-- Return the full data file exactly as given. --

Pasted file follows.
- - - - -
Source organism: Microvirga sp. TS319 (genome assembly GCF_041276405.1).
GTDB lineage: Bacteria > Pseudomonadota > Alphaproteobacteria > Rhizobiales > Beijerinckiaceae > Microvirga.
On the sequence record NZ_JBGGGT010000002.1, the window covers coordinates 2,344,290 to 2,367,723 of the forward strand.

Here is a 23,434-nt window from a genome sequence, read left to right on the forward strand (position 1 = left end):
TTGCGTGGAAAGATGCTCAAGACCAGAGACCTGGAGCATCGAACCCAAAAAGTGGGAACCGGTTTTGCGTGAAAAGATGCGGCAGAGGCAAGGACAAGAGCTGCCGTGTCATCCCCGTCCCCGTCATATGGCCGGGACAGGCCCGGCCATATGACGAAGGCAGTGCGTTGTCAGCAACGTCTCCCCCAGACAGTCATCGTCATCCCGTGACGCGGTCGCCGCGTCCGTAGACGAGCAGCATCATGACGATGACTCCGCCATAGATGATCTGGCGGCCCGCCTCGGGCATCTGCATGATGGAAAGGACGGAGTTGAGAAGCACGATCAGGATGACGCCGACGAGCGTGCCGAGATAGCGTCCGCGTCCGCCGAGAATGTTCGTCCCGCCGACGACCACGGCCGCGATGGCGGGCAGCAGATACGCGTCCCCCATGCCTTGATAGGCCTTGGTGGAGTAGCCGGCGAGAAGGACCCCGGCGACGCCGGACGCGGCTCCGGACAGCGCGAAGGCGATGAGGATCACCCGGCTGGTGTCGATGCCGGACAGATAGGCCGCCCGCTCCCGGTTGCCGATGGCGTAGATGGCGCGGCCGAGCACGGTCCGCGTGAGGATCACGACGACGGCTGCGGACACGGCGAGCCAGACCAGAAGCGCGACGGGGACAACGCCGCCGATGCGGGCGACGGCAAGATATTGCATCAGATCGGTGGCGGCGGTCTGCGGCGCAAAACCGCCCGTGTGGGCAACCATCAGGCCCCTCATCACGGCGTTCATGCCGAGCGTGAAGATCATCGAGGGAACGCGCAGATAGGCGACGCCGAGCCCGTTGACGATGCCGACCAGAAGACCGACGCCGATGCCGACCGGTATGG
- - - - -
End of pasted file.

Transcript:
Source organism: Microvirga sp. TS319 (genome assembly GCF_041276405.1).
GTDB lineage: Bacteria > Pseudomonadota > Alphaproteobacteria > Rhizobiales > Beijerinckiaceae > Microvirga.
On the sequence record NZ_JBGGGT010000002.1, the window covers coordinates 2,344,290 to 2,367,723 of the forward strand.

Here is a 23,434-nt window from a genome sequence, read left to right on the forward strand (position 1 = left end):
TTGCGTGGAAAGATGCTCAAGACCAGAGACCTGGAGCATCGAACCCAAAAAGTGGGAACCGGTTTTGCGTGAAAAGATGCGGCAGAGGCAAGGACAAGAGCTGCCGTGTCATCCCCGTCCCCGTCATATGGCCGGGACAGGCCCGGCCATATGACGAAGGCAGTGCGTTGTCAGCAACGTCTCCCCCAGACAGTCATCGTCATCCCGTGACGCGGTCGCCGCGTCCGTAGACGAGCAGCATCATGACGATGACTCCGCCATAGATGATCTGGCGGCCCGCCTCGGGCATCTGCATGATGGAAAGGACGGAGTTGAGAAGCACGATCAGGATGACGCCGACGAGCGTGCCGAGATAGCGTCCGCGTCCGCCGAGAATGTTCGTCCCGCCGACGACCACGGCCGCGATGGCGGGCAGCAGATACGCGTCCCCCATGCCTTGATAGGCCTTGGTGGAGTAGCCGGCGAGAAGGACCCCGGCGACGCCGGACGCGGCTCCGGACAGCGCGAAGGCGATGAGGATCACCCGGCTGGTGTCGATGCCGGACAGATAGGCCGCCCGCTCCCGGTTGCCGATGGCGTAGATGGCGCGGCCGAGCACGGTCCGCGTGAGGATCACGACGACGGCTGCGGACACGGCGAGCCAGACCAGAAGCGCGACGGGGACAACGCCGCCGATGCGGGCGACGGCAAGATATTGCATCAGATCGGTGGCGGCGGTCTGCGGCGCAAAACCGCCCGTGTGGGCAACCATCAGGCCCCTCATCACGGCGTTCATGCCGAGCGTGAAGATCATCGAGGGAACGCGCAGATAGGCGACGCCGAGCCCGTTGACGATGCCGACCAGAAGACCGACGCCGATGCCGACCGGTATGG